How to create class constructor overloads in TypeScript?

Published April 21, 2022

To create overloads for class constructors in TypeScript, you need to use the constructor keyword followed by the parameters brackets ending with the ; symbol (semi-colon) and you need to write this just above the original constructor definition itself.

Constructor overloads are similar to function overloads in TypeScript.

TL;DR

// a simple class
class Car {
  name: string;
  yearMade: number;

  // constructor overload here
  constructor(yearMade: number);
  constructor(yearOrName: any, yearMade?: any) {
    // check for types and then
    // do assignment to fields if needed
    // now we are just assiging it
    // without checking for the types
    this.name = yearOrName;
    this.yearMade = yearMade;
  }
}

For example, let's say we have a class called Car with 2 fields like name having string type and yearMade having number type and a constructor to initialize the value of those fields like this,

// a simple class
class Car {
  name: string;
  yearMade: number;

  constructor(name: string, yearMade: number) {
    this.name = name;
    this.yearMade = yearMade;
  }
}

Now to make a constructor overload that accepts only one parameter called yearMade, we need to write the new constructor overload definition above the original constructor definition like this,

// a simple class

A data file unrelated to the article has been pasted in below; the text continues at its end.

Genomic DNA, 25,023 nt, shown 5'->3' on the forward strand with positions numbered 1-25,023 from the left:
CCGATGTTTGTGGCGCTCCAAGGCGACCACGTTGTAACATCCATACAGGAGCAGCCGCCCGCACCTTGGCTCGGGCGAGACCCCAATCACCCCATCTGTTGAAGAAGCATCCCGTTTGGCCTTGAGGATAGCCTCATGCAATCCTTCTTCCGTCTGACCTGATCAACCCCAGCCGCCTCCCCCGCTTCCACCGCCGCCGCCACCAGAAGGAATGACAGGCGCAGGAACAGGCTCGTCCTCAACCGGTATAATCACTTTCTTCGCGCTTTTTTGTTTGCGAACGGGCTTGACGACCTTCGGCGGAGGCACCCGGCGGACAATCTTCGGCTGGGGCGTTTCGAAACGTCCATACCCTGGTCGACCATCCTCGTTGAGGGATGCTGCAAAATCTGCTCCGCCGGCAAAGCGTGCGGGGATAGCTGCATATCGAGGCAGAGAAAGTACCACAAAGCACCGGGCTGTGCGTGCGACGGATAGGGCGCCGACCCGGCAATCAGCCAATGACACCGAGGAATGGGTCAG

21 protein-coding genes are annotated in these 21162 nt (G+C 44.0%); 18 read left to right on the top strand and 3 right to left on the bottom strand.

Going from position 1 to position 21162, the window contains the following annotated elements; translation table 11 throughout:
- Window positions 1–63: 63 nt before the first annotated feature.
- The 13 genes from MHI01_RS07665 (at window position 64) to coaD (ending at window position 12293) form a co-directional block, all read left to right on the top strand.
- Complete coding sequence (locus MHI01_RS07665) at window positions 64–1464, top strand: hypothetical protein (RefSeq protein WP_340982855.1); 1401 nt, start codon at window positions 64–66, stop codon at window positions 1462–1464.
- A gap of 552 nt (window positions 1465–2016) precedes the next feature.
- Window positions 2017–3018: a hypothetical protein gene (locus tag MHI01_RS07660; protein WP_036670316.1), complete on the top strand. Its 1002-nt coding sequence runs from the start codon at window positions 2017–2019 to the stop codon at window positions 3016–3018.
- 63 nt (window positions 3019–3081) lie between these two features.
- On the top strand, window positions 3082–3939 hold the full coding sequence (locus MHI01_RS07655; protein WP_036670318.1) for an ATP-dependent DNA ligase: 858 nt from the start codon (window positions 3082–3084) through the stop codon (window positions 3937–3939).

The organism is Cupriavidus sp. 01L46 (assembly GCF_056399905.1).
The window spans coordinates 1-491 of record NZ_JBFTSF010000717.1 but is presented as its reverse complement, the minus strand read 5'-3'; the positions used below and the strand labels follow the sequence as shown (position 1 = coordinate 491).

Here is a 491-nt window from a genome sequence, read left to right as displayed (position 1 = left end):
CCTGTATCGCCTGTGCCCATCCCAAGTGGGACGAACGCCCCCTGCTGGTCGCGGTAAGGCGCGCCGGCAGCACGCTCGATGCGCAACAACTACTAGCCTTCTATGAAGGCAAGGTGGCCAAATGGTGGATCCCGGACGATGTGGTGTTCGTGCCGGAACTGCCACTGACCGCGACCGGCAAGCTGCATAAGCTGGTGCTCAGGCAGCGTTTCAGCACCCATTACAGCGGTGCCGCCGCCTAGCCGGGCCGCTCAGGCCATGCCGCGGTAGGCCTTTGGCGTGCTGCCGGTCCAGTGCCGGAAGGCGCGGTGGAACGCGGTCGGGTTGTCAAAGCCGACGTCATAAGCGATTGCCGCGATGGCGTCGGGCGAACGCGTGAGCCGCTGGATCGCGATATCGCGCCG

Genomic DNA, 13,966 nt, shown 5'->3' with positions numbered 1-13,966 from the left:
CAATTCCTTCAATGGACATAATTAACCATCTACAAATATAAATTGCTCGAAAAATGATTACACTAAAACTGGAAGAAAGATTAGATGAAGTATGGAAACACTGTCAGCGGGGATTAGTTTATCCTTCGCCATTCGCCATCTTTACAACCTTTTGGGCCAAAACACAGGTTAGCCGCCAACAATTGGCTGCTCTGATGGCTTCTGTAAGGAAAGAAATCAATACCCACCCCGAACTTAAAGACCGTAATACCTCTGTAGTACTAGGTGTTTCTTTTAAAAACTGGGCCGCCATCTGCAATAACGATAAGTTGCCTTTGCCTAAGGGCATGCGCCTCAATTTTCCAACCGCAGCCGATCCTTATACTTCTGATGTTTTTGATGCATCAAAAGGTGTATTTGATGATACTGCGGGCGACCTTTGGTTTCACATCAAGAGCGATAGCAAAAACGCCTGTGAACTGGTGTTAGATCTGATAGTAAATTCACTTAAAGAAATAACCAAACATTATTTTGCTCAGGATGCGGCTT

class Car {
  name: string;
  yearMade: number;

  // constructor overload here
  constructor(yearMade: number);
  constructor(name: string, yearMade: number) {
    this.name = name;
    this.yearMade = yearMade;
  }
}

But there is one more thing we need to sort out in the above code because as soon as we added the new constructor overload TypeScript throws an error saying that This overload signature is not compatible with its implementation signature.. This is because the constructor overload we just wrote has to have the compatible types in the parameters like in the original constructor definition itself.

So in our case, the first parameter yearMade is having the type of number in the constructor overload but the original definition is having the parameter name that is having the type of string.

So to make it a compatible type let's, for now, use the any type in the original definition parameters and use the second parameter yearMade in the original constructor definition as optional using the ? symbol (question mark). We are making the second parameter optional because in our case the overload we wrote only has one parameter.

It can be done like this,

// a simple class
class Car {
  name: string;
  yearMade: number;

  // constructor overload here
  constructor(yearMade: number);
  constructor(name: any, yearMade?: any) {
    this.name = name;
    this.yearMade = yearMade;
  }
}

For readability purposes let's name the first parameter of the original constructor as yearOrName since it can accept both name or the year like this,

// a simple class
class Car {
  name: string;
  yearMade: number;

  // constructor overload here
  constructor(yearMade: number);
  constructor(yearOrName: any, yearMade?: any) {
    // check for types and then
    // do assignment to fields if needed
    // now we are just assiging it
    // without checking for the types
    this.name = yearOrName;
    this.yearMade = yearMade;
  }
}

The body of the constructor should ideally be checking for the type and then assigning the values to the class fields but here I'm leaving it as homework for you.

We have successfully made a class constructor overload in TypeScript. Yay 🥳!

See the above code live in codesandbox.

That's all 😃!

Feel free to share if you found this useful 😃.


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